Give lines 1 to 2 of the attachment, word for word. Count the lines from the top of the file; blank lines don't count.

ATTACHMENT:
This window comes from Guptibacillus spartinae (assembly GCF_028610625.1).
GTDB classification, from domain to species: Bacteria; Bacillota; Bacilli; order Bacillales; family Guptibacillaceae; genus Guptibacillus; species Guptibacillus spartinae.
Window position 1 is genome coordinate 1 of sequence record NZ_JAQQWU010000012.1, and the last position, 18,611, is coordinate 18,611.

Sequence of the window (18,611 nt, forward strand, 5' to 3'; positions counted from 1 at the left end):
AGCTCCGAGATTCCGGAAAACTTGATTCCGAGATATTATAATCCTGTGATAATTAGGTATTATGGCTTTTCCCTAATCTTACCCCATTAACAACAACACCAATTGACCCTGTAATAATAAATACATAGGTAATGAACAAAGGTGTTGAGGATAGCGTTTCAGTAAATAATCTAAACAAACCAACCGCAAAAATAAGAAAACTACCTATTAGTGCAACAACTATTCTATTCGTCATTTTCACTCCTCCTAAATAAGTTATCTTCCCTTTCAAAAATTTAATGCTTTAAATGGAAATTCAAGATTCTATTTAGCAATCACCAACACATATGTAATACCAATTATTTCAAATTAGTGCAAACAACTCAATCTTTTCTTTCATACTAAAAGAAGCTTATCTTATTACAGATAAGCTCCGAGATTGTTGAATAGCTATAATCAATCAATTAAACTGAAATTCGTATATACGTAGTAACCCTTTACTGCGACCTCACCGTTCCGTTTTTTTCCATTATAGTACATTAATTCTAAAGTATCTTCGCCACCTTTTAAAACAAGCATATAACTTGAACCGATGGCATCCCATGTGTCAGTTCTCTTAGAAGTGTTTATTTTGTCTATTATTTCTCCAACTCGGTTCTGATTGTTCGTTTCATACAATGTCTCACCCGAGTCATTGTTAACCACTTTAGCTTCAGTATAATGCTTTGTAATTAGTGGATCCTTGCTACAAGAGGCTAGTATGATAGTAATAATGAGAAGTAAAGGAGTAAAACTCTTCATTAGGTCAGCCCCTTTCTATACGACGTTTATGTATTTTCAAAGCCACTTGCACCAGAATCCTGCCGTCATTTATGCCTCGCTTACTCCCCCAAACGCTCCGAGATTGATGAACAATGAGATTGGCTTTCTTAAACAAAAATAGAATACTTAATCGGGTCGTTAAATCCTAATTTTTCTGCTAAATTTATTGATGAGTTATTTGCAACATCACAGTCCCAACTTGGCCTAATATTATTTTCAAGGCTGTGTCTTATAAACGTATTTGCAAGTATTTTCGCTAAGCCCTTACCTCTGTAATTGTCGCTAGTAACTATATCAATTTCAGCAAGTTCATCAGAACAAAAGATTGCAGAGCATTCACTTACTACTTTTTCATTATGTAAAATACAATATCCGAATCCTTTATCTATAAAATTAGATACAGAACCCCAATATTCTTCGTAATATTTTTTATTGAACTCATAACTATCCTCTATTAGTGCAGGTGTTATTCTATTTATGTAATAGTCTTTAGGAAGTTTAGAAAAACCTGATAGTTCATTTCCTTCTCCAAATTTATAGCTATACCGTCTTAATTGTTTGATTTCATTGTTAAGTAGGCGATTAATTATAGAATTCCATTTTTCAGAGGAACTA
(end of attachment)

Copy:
This window comes from Guptibacillus spartinae (assembly GCF_028610625.1).
GTDB classification, from domain to species: Bacteria; Bacillota; Bacilli; order Bacillales; family Guptibacillaceae; genus Guptibacillus; species Guptibacillus spartinae.